Furthermore, cells employing the fuel electrodes according to the Examples in combination with various air electrodes were found to show satisfactory output performance. As air-electrode materials, use can be made of, for example, one represented by the general formula Ln1-xAxBO3-δ (wherein Ln is a rare-earth element; A is Sr, Ca, or Ba; and B is at least one of Cr, Mn, Fe, Co, and Ni), such as (La, Sr)(Co, Fe)O3, besides platinum electrodes. Ionically conductive particles such as CeO2 doped with Sm2O3, CeO2 doped with Gd2O3, or CeO2 doped with Y2O3 may be further added to those air-electrode materials. A fuel cell system produced from one or more cells employing such a combination was ascertained to have high durability and show high-performance power-generating properties. Such cells can be extensively applied not only to the flat type but also to the cylindrical type and fuel-electrode-supported type.

Second Embodiment

A second embodiment of the invention relates to the fuel electrode according to the second aspect of the invention and the process for producing this fuel electrode. The fuel electrode which will be explained below can be applied to solid oxide electrochemical cells including the solid oxide fuel cell explained by reference to FIG. 1.

An example of production steps for use in this embodiment is explained by reference to FIG. 7. In this example, nickel is used as a catalyst.

First, an NiO powder, an MgO powder, and a slight amount of an Sc2O3 powder are mixed together, and the mixture is burned to produce an MgO—NiO solid solution. Because the Sc2O3 amount is slight, the Sc3+ ions are finally incorporated in the solid solution. When this nickel-magnesium composite oxide solid solution is reduced at 800-1,000° C., more preferably at a temperature of from 900° C. to 1,000° C., nickel particles having a size of tens of nanometers precipitate on the surface. Thus, the solid solution becomes a composite including a magnesium-based oxide having fine nickel particles supported thereon.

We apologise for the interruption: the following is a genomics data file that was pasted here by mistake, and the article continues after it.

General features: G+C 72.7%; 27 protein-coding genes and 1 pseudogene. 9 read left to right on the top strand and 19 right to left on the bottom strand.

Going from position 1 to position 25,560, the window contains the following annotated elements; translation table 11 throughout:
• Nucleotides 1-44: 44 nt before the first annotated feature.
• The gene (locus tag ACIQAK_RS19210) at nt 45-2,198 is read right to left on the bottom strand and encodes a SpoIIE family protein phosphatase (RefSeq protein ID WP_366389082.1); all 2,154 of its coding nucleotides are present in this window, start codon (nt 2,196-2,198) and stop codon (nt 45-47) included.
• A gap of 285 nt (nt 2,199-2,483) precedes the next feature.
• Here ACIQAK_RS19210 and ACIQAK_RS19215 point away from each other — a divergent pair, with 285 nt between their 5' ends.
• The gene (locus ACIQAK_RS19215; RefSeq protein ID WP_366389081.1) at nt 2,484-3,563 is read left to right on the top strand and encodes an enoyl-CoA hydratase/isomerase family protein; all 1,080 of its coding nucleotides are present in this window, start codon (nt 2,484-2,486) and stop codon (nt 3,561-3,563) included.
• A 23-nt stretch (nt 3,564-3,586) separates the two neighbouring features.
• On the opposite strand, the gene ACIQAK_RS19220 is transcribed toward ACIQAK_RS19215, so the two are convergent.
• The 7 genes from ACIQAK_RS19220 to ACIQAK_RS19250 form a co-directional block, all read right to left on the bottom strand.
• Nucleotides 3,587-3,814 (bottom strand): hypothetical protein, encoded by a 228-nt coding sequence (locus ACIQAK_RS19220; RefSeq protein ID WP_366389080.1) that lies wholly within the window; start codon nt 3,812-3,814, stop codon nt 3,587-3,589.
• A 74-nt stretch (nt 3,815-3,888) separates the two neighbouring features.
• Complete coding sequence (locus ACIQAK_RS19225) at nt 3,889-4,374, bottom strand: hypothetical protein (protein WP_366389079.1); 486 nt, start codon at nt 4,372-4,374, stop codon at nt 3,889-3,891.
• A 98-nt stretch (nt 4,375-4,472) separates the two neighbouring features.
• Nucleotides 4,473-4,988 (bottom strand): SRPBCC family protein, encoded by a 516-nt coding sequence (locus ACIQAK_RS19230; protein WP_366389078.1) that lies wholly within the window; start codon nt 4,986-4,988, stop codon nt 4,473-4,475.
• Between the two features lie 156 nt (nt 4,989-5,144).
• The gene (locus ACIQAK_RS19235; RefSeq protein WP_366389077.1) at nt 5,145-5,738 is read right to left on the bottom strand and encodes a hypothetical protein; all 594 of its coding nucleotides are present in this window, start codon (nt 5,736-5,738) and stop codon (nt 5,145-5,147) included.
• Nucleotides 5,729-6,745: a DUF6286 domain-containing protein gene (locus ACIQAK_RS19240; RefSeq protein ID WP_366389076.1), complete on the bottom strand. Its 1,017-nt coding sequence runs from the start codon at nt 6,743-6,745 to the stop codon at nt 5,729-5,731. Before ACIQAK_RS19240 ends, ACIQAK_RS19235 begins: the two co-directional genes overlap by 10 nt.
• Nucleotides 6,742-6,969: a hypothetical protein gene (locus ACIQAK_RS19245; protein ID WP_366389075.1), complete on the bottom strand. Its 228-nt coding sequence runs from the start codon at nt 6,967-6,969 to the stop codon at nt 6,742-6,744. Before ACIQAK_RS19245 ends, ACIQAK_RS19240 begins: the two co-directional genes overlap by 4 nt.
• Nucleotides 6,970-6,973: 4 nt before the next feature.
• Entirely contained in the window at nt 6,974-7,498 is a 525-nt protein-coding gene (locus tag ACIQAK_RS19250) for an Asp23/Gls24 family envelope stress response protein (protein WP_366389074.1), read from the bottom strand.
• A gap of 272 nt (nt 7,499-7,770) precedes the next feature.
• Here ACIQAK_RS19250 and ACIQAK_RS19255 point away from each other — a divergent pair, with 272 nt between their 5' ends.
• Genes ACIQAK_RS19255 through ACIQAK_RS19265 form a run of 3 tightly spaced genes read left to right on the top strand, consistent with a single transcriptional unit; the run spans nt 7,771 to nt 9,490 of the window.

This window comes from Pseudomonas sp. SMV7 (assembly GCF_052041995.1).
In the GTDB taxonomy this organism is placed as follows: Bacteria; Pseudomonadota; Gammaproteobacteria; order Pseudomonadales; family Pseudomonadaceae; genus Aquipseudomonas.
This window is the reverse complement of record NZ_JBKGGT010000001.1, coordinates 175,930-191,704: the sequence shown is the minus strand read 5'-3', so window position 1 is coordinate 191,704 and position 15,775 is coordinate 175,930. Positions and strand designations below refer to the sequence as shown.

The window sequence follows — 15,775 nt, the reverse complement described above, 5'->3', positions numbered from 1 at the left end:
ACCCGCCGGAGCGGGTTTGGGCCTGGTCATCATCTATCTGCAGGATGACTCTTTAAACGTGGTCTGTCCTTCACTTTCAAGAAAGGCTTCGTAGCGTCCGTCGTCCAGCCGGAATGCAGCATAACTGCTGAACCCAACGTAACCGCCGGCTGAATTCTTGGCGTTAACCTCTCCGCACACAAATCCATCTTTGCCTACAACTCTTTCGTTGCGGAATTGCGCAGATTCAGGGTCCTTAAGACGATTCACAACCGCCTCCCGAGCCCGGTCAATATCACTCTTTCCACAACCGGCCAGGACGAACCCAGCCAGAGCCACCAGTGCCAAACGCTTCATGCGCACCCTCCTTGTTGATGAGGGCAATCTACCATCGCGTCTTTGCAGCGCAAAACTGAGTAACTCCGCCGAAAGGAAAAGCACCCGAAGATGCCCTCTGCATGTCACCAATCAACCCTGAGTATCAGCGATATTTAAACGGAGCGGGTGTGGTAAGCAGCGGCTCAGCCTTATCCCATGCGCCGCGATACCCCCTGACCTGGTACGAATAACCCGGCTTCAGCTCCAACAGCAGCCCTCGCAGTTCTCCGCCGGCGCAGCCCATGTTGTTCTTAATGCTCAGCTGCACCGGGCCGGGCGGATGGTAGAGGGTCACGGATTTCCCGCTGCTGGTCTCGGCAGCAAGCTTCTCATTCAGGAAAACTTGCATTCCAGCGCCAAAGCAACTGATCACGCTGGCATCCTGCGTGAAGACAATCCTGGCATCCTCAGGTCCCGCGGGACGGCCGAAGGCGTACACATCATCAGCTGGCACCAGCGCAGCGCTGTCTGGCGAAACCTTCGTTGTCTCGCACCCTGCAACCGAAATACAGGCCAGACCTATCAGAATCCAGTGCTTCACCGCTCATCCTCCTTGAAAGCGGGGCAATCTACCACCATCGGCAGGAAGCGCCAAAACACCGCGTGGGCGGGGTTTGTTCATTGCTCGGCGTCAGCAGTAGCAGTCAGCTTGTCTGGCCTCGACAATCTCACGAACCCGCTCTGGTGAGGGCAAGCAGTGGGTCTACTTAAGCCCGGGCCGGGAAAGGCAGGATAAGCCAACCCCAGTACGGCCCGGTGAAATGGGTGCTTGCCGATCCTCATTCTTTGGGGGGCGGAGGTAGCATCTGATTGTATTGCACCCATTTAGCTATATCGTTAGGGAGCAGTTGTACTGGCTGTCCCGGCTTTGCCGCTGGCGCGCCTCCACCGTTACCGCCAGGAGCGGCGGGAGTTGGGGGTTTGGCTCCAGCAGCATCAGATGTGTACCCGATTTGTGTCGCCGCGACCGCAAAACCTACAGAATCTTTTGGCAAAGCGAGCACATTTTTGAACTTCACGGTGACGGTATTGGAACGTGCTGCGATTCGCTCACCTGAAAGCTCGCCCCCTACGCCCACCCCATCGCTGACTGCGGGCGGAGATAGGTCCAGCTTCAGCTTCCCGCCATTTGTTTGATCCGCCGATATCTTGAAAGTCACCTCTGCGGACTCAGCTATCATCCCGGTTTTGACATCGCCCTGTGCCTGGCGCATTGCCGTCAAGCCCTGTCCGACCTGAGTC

Other examples of such systems which form a solid solution with magnesium oxide and from which fine metal particles precipitate upon reduction include a CoO—MgO solid solution system. In this system also, the precipitation of metal particles can be accelerated with a slight amount of an additive element. Examples of such substances having the effect of accelerating the precipitation include Al2O3 and Cr2O3 besides Sc2O3.

An amount of about 0.01-1.0% by mole based on the magnesium-based composite oxide solid solution as a base suffices for those additive ingredients. By adding such an additive ingredient in such a slight amount, the amount of particles to be precipitated and the specific surface area of the metal can be improved by about one order of magnitude as compared with the case in which the minor ingredient is not added at all.

Subsequently, this sinter is pulverized into particles. The powder obtained by pulverization has a particle diameter of preferably from 0.5 μm to 20 μm. For producing such a powder, use may be made of a method in which an aqueous solution of a metal salt such as, e.g., a nitrate, is used to mix the ingredients and the mixture is pyrolyzed and burned to produce the target powder. The magnesium-based composite oxide solid-solution particles 19 are then mixed with particles 16 having mixed conductivity, and water is added thereto to obtain a paste.